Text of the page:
It had been she who presided over the Circle of Light that helped to ease the pain of the first Mother of Domhan when she bore a son, not once, but on two occasions.  How sharp the contrast had been as she found herself suddenly carrying and delivering her own miracle child but born into such a different and desolate world. She carried her secret utterly alone, retreating into the sea caves to bear the burden without aid or comfort from the same friends she had so recently stood beside in battle.  How could she have called upon them, how could she have faced them without answers, without explanation, without…honor?  Here now was her own precious treasure, who from the moment he slipped from within her body, clung tightly to her and suckled at her breast with such vigor that all pain and loneliness melted into a mother’s love.  How quickly he had grown and learned to imitate her manner, so eager to be her student; however,  in recent times the young child seemed ever eager to be out of her sight. Naofa well understood his desire to explore the beaches, the hills and caves that surrounded them, running free from her watchful gaze.  He had come by his independence honestly; and how quickly she learned that the hardest part of being his mother was denying him the things which he desired the most.  She could not deny his cleverness.  In just six revolutions of the star legend across the sky he had learned to count, to make drawings of the plants and animals that he saw, and to brew simple teas just the way his mother instructed.  Naofa thought how proud Eagna would have been of him and how happy for her friend’s blessing. She wondered about Saol and her father and how they were faring without…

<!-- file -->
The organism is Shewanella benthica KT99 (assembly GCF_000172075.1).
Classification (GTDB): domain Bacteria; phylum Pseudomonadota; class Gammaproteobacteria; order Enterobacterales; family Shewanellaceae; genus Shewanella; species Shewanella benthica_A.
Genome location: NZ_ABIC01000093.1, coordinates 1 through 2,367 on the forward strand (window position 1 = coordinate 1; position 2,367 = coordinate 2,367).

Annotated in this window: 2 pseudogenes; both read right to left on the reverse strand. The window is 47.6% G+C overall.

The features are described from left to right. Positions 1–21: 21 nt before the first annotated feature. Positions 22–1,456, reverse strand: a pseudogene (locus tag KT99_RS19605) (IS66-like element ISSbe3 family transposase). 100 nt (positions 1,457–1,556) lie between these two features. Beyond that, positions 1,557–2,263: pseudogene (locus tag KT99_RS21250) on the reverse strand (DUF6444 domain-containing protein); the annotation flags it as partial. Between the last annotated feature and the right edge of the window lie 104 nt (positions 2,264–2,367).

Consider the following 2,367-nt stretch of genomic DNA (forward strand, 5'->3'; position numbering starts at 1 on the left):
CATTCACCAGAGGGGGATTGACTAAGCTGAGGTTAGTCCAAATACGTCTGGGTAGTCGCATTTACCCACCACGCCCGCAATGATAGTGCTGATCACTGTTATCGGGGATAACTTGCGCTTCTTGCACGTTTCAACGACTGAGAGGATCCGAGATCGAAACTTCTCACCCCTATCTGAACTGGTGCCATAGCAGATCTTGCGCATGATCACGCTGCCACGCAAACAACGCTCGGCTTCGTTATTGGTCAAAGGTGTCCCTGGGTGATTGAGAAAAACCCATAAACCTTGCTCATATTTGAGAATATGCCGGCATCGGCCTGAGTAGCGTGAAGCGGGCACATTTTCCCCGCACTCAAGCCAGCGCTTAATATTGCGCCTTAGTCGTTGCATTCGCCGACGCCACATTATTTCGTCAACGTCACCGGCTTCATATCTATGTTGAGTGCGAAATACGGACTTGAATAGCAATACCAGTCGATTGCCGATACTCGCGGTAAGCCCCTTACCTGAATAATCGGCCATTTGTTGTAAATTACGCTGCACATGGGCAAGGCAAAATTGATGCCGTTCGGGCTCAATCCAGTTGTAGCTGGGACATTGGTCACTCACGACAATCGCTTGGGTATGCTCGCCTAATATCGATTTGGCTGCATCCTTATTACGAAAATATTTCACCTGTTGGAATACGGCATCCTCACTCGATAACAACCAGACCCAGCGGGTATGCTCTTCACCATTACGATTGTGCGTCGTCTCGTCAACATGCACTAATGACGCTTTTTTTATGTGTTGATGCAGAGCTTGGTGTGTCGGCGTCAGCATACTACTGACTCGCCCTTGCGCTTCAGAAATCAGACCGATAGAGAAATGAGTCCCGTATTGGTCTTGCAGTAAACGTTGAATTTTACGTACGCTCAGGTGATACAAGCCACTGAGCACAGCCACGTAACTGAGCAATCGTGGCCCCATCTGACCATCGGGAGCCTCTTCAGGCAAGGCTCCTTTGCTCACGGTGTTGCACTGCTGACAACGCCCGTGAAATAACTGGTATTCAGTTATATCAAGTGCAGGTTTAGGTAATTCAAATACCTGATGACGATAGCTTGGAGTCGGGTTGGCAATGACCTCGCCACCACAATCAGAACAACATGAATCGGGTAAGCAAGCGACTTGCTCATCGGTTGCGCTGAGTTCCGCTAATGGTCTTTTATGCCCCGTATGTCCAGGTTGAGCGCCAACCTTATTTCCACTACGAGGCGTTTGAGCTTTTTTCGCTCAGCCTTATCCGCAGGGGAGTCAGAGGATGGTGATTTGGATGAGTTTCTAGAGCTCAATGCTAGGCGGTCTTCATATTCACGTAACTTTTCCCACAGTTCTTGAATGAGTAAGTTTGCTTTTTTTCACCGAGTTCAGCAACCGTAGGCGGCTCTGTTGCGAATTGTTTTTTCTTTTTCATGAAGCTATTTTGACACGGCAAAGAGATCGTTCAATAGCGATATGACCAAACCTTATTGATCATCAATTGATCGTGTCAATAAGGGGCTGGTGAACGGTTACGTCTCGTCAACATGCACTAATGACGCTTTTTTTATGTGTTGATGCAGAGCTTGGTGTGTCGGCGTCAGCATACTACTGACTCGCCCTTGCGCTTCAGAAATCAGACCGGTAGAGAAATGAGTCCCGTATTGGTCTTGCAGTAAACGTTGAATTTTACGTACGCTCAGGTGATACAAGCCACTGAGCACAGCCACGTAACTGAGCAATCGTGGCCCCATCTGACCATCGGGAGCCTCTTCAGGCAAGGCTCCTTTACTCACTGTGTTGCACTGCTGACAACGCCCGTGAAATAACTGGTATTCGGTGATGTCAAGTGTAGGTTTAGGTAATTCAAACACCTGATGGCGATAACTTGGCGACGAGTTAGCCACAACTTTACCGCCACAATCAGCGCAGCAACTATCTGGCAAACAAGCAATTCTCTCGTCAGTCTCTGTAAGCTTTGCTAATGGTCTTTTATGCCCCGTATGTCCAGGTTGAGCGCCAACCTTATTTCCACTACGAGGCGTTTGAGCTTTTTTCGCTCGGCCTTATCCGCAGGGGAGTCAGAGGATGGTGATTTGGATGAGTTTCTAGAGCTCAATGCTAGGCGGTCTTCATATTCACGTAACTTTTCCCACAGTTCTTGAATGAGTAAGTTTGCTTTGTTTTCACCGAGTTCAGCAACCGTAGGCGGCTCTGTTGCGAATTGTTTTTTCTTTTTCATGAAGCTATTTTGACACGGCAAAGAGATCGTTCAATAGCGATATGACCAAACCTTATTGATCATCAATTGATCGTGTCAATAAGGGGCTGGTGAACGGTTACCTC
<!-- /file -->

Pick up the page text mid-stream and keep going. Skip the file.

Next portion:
“Please, Na, I want to collect seaweed for the meal before the sun bakes it into the sand!”  Jostled from her bittersweet reverie, Naofa turned her attention back to the clever child who plotted an early release from his task.  

Gazing through the open window as he worked quickly,  Agean imagined himself expertly scaling the steep, grassy hillside to the crest where he would stand victorious over a rich green valley filled with magical treasures.  Or maybe he would venture into the dense woods that lined the hilltop as far as the eye could see in the other direction.  Both tempting adventures were strictly forbidden; but the child felt his will was strong enough to convince his mother to relent on this day.  It would be the very day he showed Na how brave, how strong, how smart he was.  If he had truly been as wise as he imagined, he would have realized the Sorceress would never be influenced by a deception, albeit she was duly amused by his cunning. Sadly, that trait would serve him well in certain situations that she would not allow herself to acknowledge yet. 

“The sooner you finish binding those herbs, the sooner you will be out in the fresh air with the sand beneath your impatient feet.”  Naofa saw the longing in his eyes and smiled, giving him a quick wink in spite of the noncommital answer she gave.  That meant she wasn’t agitated.  His heart beat happily and his fingers worked faster than ever-but carefully.

***

With their camp nearly made, the horses grazed contentedly on the green hillside of a lush, beautiful valley, Laoch allowed himself to draw in deep, long breaths of fresh, salt air.  The damp breezes brushed over his parched skin, stinging it in places where there were fresh cuts.  They had come so far, trudging through many barren, charred and rocky lands as they made their way to the promise of miracles, of aid and what he hoped would be salvation for his Warrior’s soul.